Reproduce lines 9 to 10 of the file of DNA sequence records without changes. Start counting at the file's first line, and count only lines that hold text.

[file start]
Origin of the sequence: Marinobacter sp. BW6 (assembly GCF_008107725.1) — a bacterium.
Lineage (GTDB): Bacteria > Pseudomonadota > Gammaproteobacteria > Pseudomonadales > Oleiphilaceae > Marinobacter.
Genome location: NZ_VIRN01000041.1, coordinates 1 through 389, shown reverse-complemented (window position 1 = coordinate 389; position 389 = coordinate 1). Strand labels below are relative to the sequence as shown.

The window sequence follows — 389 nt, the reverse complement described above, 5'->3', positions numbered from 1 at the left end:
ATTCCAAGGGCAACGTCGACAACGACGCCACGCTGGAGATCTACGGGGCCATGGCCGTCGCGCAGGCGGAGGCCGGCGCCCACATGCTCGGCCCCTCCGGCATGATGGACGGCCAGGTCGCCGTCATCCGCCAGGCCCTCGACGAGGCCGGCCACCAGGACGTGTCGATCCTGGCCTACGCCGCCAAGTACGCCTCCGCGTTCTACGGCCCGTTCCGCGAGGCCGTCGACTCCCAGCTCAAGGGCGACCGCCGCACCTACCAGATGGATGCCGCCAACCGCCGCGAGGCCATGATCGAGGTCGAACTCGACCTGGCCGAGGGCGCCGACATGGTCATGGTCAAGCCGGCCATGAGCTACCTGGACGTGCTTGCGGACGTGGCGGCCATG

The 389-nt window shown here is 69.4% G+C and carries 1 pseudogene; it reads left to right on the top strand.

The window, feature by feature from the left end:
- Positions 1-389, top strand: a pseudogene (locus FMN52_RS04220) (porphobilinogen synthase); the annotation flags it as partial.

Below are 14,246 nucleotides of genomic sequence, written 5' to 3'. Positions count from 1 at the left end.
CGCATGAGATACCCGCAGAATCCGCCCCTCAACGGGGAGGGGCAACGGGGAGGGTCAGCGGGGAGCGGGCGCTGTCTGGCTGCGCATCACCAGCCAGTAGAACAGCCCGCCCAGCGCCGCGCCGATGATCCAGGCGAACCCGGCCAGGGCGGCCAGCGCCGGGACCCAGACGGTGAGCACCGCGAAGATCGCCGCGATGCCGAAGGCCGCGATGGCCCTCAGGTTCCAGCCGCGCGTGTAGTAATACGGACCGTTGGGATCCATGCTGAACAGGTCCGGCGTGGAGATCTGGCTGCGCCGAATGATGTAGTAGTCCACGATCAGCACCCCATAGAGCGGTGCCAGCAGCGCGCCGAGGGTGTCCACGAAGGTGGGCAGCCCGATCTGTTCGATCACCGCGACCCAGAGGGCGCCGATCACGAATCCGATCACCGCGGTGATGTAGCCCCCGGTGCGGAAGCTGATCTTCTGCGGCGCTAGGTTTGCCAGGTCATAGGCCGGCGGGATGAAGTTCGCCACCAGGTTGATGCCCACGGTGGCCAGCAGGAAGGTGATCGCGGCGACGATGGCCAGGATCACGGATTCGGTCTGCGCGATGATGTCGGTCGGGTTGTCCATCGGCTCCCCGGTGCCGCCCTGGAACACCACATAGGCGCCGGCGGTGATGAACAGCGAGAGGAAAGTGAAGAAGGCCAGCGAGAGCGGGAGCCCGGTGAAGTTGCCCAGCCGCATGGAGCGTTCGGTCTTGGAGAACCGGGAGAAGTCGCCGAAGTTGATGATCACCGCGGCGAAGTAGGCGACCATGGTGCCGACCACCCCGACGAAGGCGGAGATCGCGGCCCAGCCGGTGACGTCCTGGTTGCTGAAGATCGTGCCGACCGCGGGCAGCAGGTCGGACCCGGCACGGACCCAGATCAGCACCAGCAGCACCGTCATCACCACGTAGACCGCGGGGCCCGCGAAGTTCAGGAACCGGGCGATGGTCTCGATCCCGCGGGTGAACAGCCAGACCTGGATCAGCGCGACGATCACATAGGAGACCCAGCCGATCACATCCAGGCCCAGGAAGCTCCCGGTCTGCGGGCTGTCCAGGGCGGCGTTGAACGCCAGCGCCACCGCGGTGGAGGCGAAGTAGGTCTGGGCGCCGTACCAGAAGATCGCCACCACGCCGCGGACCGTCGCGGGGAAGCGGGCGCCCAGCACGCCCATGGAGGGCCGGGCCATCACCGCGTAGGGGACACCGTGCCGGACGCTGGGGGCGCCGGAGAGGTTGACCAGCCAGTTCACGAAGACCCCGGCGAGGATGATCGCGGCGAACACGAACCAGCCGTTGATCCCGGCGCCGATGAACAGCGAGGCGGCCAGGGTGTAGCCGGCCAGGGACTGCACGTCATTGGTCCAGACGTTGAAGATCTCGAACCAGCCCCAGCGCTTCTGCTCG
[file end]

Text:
Below are 14,246 nucleotides of genomic sequence, written 5' to 3'. Positions count from 1 at the left end.
CGCATGAGATACCCGCAGAATCCGCCCCTCAACGGGGAGGGGCAACGGGGAGGGTCAGCGGGGAGCGGGCGCTGTCTGGCTGCGCATCACCAGCCAGTAGAACAGCCCGCCCAGCGCCGCGCCGATGATCCAGGCGAACCCGGCCAGGGCGGCCAGCGCCGGGACCCAGACGGTGAGCACCGCGAAGATCGCCGCGATGCCGAAGGCCGCGATGGCCCTCAGGTTCCAGCCGCGCGTGTAGTAATACGGACCGTTGGGATCCATGCTGAACAGGTCCGGCGTGGAGATCTGGCTGCGCCGAATGATGTAGTAGTCCACGATCAGCACCCCATAGAGCGGTGCCAGCAGCGCGCCGAGGGTGTCCACGAAGGTGGGCAGCCCGATCTGTTCGATCACCGCGACCCAGAGGGCGCCGATCACGAATCCGATCACCGCGGTGATGTAGCCCCCGGTGCGGAAGCTGATCTTCTGCGGCGCTAGGTTTGCCAGGTCATAGGCCGGCGGGATGAAGTTCGCCACCAGGTTGATGCCCACGGTGGCCAGCAGGAAGGTGATCGCGGCGACGATGGCCAGGATCACGGATTCGGTCTGCGCGATGATGTCGGTCGGGTTGTCCATCGGCTCCCCGGTGCCGCCCTGGAACACCACATAGGCGCCGGCGGTGATGAACAGCGAGAGGAAAGTGAAGAAGGCCAGCGAGAGCGGGAGCCCGGTGAAGTTGCCCAGCCGCATGGAGCGTTCGGTCTTGGAGAACCGGGAGAAGTCGCCGAAGTTGATGATCACCGCGGCGAAGTAGGCGACCATGGTGCCGACCACCCCGACGAAGGCGGAGATCGCGGCCCAGCCGGTGACGTCCTGGTTGCTGAAGATCGTGCCGACCGCGGGCAGCAGGTCGGACCCGGCACGGACCCAGATCAGCACCAGCAGCACCGTCATCACCACGTAGACCGCGGGGCCCGCGAAGTTCAGGAACCGGGCGATGGTCTCGATCCCGCGGGTGAACAGCCAGACCTGGATCAGCGCGACGATCACATAGGAGACCCAGCCGATCACATCCAGGCCCAGGAAGCTCCCGGTCTGCGGGCTGTCCAGGGCGGCGTTGAACGCCAGCGCCACCGCGGTGGAGGCGAAGTAGGTCTGGGCGCCGTACCAGAAGATCGCCACCACGCCGCGGACCGTCGCGGGGAAGCGGGCGCCCAGCACGCCCATGGAGGGCCGGGCCATCACCGCGTAGGGGACACCGTGCCGGACGCTGGGGGCGCCGGAGAGGTTGACCAGCCAGTTCACGAAGACCCCGGCGAGGATGATCGCGGCGAACACGAACCAGCCGTTGATCCCGGCGCCGATGAACAGCGAGGCGGCCAGGGTGTAGCCGGCCAGGGACTGCACGTCATTGGTCCAGACGTTGAAGATCTCGAACCAGCCCCAGCGCTTCTGCTCG